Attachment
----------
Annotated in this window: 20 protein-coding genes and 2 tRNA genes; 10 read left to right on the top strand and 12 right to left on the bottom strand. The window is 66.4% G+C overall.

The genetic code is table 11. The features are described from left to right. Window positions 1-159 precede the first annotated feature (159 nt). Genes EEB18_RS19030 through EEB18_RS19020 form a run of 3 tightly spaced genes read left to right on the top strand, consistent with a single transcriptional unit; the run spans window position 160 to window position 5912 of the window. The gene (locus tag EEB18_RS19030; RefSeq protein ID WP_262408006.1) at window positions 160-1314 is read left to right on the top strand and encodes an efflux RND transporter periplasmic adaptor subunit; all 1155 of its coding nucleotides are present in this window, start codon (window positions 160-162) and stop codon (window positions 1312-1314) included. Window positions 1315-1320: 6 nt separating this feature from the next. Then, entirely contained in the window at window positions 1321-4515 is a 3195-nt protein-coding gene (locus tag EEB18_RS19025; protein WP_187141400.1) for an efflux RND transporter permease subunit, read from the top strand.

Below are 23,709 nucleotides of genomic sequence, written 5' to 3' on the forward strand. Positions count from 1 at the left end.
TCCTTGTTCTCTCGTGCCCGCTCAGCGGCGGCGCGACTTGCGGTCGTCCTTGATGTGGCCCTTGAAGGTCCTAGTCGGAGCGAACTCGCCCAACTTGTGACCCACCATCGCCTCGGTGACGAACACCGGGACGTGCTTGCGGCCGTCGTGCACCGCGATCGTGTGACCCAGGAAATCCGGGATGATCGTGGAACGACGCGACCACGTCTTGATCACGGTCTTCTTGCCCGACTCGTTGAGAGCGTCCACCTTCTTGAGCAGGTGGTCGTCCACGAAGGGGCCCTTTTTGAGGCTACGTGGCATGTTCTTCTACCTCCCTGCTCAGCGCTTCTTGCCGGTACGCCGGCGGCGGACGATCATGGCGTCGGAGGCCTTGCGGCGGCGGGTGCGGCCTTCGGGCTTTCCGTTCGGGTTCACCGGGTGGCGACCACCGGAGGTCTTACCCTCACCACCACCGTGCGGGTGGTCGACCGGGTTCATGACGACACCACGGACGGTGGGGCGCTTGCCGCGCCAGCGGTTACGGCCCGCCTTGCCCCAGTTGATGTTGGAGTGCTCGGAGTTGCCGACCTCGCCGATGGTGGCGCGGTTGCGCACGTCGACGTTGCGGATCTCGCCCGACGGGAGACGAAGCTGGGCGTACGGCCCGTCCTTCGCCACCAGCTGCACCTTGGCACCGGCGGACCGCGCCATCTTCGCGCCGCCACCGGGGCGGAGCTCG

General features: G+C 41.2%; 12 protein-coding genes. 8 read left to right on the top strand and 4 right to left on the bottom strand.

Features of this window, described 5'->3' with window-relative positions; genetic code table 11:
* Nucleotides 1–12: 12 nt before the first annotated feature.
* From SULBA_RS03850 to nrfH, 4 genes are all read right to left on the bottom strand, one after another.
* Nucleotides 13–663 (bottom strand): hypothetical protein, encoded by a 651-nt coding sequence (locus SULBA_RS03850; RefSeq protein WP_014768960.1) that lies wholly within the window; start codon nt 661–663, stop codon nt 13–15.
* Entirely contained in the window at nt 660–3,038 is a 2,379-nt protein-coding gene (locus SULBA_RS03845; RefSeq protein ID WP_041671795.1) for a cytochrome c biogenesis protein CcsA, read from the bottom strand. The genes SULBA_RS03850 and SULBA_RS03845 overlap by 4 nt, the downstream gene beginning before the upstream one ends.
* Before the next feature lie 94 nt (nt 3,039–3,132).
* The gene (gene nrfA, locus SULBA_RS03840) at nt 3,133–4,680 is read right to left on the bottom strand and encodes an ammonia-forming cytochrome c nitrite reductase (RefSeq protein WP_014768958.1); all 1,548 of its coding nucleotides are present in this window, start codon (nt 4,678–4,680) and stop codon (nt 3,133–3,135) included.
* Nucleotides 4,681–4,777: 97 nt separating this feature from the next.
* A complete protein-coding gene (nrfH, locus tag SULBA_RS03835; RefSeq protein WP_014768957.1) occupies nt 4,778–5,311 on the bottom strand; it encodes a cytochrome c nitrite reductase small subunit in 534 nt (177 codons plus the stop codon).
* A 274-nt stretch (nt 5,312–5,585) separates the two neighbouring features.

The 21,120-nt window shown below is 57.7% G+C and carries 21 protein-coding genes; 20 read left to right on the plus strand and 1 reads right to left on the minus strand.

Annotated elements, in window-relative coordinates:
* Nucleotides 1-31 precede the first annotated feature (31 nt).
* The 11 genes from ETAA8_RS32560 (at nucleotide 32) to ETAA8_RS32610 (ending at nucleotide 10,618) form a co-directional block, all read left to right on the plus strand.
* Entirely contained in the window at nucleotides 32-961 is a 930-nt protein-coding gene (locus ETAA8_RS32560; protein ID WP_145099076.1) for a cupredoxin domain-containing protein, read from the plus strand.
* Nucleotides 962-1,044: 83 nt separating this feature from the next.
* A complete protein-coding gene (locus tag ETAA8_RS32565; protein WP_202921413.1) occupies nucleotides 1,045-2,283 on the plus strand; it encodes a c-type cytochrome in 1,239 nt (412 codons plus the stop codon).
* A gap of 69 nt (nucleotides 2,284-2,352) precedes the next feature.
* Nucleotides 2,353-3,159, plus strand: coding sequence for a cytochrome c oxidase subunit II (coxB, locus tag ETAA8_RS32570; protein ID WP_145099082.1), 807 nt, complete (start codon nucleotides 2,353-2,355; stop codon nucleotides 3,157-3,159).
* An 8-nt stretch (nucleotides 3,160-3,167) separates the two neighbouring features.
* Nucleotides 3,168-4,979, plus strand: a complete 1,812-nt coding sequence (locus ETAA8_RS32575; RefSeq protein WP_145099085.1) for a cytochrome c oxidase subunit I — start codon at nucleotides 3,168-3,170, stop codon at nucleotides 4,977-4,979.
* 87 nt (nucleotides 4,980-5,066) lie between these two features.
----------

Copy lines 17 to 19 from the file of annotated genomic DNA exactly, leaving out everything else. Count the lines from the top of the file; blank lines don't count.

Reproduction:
Annotated elements, in window-relative coordinates:
* Nucleotides 1-31 precede the first annotated feature (31 nt).
* The 11 genes from ETAA8_RS32560 (at nucleotide 32) to ETAA8_RS32610 (ending at nucleotide 10,618) form a co-directional block, all read left to right on the plus strand.